Thus, nonscientific expert testimony is admissible if "(1) the witness is qualified as an expert; (2) the expert's opinion has foundational reliability; [and] (3) the expert testimony is helpful to the jury." State v. Obeta, 796 N.W.2d 282, 289 (Minn. 2011).
We have permitted police officers to provide expert testimony about subjects that fall within their expertise. See State v. Thompson, 300 Minn. 220, 222, 218 N.W.2d 760, 762 (1974) (police officer qualified as expert in fingerprint identification despite lack of formal training); State v. Carillo, 623 N.W.2d 922, 926-27 (Minn.App. 2001) (police officer familiar with gangs permitted to testify that a certain group was a criminal gang), review denied (Minn. June 19, 2001). The basic test is whether the officer's expert testimony will "add precision or depth to the jury's ability to reach conclusions." State v. Ferguson, 804 N.W.2d 586, 604 (Minn. 2011) (quotation omitted); see also Carillo, 623 N.W.2d at 926 ("[T]he primary criterion for admissibility is whether the opinion testimony will be helpful to the trier of fact—that is, whether the testimony will assist the jury in resolving factual questions presented.").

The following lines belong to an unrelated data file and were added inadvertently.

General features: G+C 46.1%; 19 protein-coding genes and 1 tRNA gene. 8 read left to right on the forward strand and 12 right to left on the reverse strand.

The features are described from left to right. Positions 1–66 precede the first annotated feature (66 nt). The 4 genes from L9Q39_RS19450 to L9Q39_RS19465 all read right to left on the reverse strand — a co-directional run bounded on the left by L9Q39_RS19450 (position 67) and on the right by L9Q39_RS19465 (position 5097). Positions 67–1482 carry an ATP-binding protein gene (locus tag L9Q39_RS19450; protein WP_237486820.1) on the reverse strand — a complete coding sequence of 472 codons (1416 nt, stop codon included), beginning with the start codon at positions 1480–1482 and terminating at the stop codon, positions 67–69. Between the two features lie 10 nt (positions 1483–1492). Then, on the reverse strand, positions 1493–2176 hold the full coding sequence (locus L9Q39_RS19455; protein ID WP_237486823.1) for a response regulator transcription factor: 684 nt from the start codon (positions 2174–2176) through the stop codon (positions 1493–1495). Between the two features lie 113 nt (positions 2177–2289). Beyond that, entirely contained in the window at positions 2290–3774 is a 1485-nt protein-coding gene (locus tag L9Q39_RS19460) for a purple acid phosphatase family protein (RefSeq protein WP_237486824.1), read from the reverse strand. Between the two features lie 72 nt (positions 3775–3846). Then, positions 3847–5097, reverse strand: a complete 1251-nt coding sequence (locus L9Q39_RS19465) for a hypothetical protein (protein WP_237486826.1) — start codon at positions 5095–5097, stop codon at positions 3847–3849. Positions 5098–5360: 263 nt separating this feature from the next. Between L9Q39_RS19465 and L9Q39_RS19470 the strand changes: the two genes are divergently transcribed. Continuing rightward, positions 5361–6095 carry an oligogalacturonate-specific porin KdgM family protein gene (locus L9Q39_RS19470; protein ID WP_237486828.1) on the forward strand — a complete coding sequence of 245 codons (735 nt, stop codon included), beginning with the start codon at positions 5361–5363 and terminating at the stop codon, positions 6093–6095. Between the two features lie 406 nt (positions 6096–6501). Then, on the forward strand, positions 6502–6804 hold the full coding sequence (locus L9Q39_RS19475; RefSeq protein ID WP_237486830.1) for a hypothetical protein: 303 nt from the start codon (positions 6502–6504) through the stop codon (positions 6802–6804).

Skinner argues that the district court committed reversible error when it permitted Sergeant Hausken to testify that the wound on Skinner's hand was consistent with wounds he has seen in other knife-fight cases. We disagree.
An expert is foundationally reliable if he or she has the requisite "knowledge, skill, experience, training, or education." Minn. R. Evid. 702. Here, the prosecuting attorney established foundation for Sergeant Hausken's opinion by eliciting testimony from Sergeant Hausken that he has been a licensed police officer for 29 years, taken numerous classes on assaults and different kinds of weapons, and has seen "30 or better" knife wounds.
In State v. Valentine, 787 N.W.2d 630, 638-39 (Minn.App. 2010), review denied (Minn. Nov. 16, 2010), we held that the district court did not abuse its discretion when it permitted a police officer to testify as an expert witness on battered-woman syndrome. The officer in that case testified that she had five years of experience in law enforcement and eight years of experience as a probation officer. Id. at 639. She also completed numerous training sessions related to domestic violence and dealt with domestic-violence issues while working as a police officer. Id. Here, Sergeant Hausken has taken relevant assault classes and has hands-on experience in the field. And Sergeant Hausken has 29 years of experience as an officer, whereas the officer in Valentine had only 13. Id. Based on the testimony the state elicited from Sergeant Hausken about his background and experience with knife wounds, we conclude that Sergeant Hausken qualified as an expert and that his testimony was foundationally reliable.